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Global water justice activists mobilize to keep water public in Switzerland

Maude Barlow, founder of the Blue Planet Project and Honorary Chairperson of the Council of Canadians spoke in Zurich last week urging the city not to privatize its drinking water systems. 

Her intervention comes at a time of heated debate regarding the future of public drinking water systems in Switzerland.

In July this year, the parliament of Zurich voted to revise local legislation in order to allow for private investments.

As Barlow argued, there is overwhelming evidence demonstrating that privatization has been disastrous for communities around the world: 

“The public and communities lose control as local government officials abdicate control over a vital public service,” she explained. “Private water companies are accountable to their shareholders, not to the people they serve and often restrict public access to information about their operations Because they have to make a profit, they have to cut corners, raise water rates or lay off workers – often all three.”

She urged instead for Zurich to follow the example of other municipalities in Switzerland of adopting local laws promoting public water and the human rights to water and sanitation as part  of a global initiative called the Blue Communities Project. “We should be affirming that water is a human right and a public trust that must be conserved and managed for the public good in law and practice for all time”, she stated.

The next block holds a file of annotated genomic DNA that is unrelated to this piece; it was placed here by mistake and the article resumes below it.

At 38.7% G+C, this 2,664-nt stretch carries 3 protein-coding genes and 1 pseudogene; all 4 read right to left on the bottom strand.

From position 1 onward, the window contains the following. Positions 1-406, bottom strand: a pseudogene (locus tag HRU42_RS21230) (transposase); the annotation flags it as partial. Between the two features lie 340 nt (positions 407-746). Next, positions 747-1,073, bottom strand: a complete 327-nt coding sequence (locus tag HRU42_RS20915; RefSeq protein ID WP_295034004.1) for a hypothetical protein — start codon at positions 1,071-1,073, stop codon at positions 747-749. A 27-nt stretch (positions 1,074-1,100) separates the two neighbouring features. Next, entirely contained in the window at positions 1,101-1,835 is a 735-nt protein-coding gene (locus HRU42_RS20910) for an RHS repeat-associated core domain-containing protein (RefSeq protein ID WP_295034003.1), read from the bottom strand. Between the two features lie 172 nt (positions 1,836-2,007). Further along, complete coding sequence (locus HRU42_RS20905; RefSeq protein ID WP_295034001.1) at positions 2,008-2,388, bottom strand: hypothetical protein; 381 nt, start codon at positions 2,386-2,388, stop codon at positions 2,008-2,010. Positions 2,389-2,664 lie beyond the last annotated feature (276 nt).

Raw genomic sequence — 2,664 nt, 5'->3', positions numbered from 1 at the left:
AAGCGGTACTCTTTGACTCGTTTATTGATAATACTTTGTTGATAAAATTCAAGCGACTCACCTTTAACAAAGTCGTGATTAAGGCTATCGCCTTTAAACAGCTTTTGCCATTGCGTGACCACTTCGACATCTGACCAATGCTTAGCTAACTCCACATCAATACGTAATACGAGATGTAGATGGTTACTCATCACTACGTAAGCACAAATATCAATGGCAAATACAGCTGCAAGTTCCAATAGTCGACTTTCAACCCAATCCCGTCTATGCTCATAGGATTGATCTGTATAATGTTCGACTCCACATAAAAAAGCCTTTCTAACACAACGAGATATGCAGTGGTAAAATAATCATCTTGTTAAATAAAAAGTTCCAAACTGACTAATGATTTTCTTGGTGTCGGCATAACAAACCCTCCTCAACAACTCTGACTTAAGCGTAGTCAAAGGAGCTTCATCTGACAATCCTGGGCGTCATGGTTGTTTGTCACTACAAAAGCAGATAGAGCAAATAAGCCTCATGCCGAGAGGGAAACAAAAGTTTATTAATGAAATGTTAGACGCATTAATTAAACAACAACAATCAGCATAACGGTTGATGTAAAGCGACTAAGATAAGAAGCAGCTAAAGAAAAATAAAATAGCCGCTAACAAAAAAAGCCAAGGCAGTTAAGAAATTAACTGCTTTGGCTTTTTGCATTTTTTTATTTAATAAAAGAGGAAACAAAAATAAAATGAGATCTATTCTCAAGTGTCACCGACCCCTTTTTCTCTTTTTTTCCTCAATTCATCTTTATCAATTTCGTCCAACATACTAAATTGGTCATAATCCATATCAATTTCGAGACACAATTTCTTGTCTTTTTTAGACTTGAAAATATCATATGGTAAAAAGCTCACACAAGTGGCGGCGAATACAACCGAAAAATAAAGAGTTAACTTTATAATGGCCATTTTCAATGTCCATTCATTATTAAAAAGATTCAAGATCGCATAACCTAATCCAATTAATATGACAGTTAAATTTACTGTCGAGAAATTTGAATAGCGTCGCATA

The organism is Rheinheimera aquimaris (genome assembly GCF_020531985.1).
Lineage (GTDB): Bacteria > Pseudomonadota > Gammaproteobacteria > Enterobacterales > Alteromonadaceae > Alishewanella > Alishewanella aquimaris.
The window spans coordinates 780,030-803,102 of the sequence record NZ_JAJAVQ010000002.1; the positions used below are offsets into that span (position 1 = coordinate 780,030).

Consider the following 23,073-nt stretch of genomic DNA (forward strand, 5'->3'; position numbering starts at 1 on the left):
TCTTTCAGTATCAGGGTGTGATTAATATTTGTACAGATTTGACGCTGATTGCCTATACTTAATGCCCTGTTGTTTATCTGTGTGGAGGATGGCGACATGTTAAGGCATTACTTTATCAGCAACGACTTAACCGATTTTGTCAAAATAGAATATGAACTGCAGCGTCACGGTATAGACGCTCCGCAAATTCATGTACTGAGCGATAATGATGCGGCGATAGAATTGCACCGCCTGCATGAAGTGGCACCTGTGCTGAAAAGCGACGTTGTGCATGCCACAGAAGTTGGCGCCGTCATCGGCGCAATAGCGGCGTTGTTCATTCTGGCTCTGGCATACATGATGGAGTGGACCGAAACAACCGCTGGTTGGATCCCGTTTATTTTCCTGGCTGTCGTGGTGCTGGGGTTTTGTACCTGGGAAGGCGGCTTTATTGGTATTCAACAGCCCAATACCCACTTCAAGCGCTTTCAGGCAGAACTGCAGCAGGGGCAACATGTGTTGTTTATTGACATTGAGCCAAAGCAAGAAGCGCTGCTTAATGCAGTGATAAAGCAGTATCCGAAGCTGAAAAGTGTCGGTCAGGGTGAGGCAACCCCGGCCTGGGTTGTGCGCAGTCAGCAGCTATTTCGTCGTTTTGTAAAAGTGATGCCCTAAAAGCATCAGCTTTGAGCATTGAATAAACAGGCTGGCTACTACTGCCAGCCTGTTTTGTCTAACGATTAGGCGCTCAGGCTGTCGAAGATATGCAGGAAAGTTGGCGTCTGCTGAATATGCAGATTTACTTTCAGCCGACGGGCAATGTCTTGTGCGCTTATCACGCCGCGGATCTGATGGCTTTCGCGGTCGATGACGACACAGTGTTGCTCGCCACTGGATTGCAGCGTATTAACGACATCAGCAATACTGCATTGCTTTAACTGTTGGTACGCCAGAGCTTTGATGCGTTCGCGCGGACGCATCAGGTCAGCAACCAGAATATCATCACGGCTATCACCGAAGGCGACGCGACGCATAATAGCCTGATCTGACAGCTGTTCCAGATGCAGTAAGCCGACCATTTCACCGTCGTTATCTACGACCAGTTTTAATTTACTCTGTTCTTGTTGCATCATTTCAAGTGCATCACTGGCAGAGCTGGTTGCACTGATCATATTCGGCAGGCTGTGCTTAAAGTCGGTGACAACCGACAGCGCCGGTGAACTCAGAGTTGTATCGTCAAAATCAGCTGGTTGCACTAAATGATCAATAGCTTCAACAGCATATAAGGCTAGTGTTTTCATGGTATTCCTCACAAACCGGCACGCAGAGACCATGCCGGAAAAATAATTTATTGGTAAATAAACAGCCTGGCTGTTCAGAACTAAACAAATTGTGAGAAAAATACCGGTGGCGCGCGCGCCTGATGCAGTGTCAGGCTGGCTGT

David Sanchez of Food and Water Watch and Satoko Kishimoto of the Transnational Institute speak in Bern.

An event on private water grabs was also organized in Bern Switzerland last week, which brought together local and global experts including David Sanchez of Food and Water Watch and Satoko Kishimoto of the Transnational Institute.

The Transnational Institute has documented  the cases of more than 200 communities that have ended private water contracts and reclaimed water into public hands. Kishimoto argues that “remunicipalization is often a collective response to the failures of water privatization and PPPs, including lack of infrastructure investments, tariff hikes and environmental hazards.” (See: http://www.blueplanetproject.net/waterjustice/wp-content/uploads/TK-PublicWater-Dec8-Remun.pdf)

The City of Bern was the first city  in Switzerland to become a Blue Community in 2013.  Since then the Reform Church of Bern has been leading  a very successful effort to bring municipalities, churches, universities and other public institutions to adopt the three principles of the Blue Communities Project: 

  1. Water and sanitation are human rights

  2. Water and sanitation services must be publicly funded and operated in the public interest

  3. Water resources are part of the commons and must not be commodified through bottled water or any other form.

The University of Bern, the municipality of St.Gallen, the  municipality of Neuchatel and the University of St. Gallen are among several Blue Communities in Switzerland championing the cause of public ownership of water and sanitation.